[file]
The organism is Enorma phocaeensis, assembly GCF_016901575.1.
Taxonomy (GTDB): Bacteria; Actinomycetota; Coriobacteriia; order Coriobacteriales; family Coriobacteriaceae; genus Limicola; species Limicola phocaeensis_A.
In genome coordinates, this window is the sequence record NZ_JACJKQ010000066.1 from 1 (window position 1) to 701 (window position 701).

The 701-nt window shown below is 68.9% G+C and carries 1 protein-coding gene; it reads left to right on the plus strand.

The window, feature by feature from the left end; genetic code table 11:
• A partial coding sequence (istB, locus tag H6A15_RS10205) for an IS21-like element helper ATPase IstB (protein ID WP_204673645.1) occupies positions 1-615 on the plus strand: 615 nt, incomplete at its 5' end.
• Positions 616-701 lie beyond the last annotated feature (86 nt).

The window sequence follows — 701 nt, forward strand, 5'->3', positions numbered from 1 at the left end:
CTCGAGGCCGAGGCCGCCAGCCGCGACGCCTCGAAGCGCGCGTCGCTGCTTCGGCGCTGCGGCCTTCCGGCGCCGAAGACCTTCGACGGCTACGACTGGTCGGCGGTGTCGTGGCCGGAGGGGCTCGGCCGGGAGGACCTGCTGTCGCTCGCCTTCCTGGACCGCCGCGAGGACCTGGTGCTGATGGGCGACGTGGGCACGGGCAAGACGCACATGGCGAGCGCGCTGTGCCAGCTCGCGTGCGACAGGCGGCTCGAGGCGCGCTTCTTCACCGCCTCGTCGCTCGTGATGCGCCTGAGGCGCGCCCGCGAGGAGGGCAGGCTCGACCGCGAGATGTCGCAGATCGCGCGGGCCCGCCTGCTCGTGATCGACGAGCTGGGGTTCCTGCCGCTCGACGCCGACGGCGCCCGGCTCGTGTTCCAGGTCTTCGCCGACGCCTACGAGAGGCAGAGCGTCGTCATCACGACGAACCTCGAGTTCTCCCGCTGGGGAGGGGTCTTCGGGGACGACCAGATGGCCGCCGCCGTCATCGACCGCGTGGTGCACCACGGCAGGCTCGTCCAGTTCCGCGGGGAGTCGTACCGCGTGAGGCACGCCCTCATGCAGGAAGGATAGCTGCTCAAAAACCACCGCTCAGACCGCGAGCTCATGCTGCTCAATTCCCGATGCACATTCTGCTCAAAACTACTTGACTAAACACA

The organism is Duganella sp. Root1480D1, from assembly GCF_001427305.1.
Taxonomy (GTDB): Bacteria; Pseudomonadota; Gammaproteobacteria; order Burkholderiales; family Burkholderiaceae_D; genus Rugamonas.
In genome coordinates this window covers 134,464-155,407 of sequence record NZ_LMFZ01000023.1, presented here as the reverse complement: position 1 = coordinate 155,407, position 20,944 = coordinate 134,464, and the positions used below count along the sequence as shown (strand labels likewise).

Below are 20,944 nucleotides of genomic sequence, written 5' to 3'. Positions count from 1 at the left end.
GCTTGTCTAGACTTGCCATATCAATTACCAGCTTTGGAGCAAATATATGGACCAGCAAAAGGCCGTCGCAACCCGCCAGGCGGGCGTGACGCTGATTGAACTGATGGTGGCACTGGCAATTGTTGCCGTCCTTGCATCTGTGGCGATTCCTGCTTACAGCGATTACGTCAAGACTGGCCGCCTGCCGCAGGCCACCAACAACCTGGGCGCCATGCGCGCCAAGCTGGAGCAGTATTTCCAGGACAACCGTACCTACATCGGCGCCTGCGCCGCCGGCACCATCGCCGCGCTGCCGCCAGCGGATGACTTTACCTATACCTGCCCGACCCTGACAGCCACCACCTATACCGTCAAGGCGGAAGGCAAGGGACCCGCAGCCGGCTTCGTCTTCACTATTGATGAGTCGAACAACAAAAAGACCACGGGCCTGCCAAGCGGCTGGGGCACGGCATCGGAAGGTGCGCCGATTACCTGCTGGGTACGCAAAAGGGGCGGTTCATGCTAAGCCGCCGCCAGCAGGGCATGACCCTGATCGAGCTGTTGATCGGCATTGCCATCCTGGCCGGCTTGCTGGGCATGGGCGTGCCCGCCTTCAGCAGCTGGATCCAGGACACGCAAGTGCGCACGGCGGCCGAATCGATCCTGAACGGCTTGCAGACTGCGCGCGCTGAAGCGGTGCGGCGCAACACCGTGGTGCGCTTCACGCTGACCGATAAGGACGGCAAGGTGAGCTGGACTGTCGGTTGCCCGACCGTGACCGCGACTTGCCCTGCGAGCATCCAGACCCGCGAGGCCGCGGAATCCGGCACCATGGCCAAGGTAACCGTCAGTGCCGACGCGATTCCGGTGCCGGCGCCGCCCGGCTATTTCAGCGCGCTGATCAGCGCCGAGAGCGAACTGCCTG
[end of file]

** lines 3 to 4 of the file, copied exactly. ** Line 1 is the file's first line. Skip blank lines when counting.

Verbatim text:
In genome coordinates, this window is the sequence record NZ_JACJKQ010000066.1 from 1 (window position 1) to 701 (window position 701).

The 701-nt window shown below is 68.9% G+C and carries 1 protein-coding gene; it reads left to right on the plus strand.